Categories: General

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  1. domain says: 2/17/2009

    For some obvious reasons, people may decide not to join the club. Selling
    themes to this group of people for $150 is outrageous i think.


  2. David Peralty ) says: 2/17/2009

    I would disagree. Lots of time and energy is put into WordPress themes. Even if each theme was only given a total of 10 hours of development time, which isn’t outrageous for WordPress themes, that is $15/hr you’ve paid for some designer, developer, marketing manager, etc… I think it is more than fair considering people that use premium themes, usually have premium blogs making a fair bit above $150/year in revenue.


  3. hollakmedia says: 2/22/2009

    The WordPress market is definitely large enough to support a business model like that of Woo Themes.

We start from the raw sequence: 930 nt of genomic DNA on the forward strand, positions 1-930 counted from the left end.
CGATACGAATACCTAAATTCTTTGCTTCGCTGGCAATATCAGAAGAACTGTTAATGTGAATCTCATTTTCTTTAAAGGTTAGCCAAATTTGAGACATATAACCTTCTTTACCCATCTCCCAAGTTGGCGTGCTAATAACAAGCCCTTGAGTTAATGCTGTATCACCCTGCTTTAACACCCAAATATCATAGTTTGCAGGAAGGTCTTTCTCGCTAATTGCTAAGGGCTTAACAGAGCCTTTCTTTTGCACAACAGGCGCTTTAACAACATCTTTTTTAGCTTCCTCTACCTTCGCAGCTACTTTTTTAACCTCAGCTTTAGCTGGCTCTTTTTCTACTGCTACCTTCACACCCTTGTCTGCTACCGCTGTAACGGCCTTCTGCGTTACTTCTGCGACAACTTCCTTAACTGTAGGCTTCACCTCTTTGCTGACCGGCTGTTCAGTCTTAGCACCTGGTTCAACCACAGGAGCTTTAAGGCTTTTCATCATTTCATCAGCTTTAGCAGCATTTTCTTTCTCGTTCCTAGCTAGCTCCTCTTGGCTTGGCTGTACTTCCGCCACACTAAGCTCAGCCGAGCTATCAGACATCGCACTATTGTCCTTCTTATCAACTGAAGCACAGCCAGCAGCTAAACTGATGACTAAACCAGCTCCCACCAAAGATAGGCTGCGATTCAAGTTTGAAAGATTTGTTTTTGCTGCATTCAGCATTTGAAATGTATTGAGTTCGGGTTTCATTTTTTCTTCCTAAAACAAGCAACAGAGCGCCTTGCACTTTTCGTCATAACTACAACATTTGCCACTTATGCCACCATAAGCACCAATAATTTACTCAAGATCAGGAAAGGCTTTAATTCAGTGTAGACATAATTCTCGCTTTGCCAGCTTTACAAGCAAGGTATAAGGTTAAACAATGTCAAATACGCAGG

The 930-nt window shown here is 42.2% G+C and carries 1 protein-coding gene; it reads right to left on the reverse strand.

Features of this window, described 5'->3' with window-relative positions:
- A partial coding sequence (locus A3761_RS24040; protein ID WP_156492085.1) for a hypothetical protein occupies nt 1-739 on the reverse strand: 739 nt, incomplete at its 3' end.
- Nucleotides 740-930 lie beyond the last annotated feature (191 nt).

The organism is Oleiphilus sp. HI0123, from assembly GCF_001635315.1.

Not everyone wanting to blog is a WordPress expert or HTML / CSS expert, yet they still don’t want to go with a free theme that has been overused in the marketplace. That’s where a business model, like Woo, comes into the marketplace.

    I wouldn’t call the Woo model a “mature” business model yet, so it will be interesting to see where the marketplace takes this business model.

    In the meantime, if you are using a Woo Theme, I’ve post a quick tutorial back on my site on how to code a rotating logo into the header file. It’s easy to follow even if you don’t consider yourself an HTML / CSS expert.

    Also, the copy editor in me noticed that you missed a pretty obvious typo in the first sentence of your post.


  4. cvili says: 12/1/2009

    I downloaded Premium News theme. Looks fine, inside problem, problem, problems. On WP 2.8 didnt works featured, on WP2.6 didnt work custom logo upload. They also hide support page so you can pay 125$ and you dont know if something realy works fine.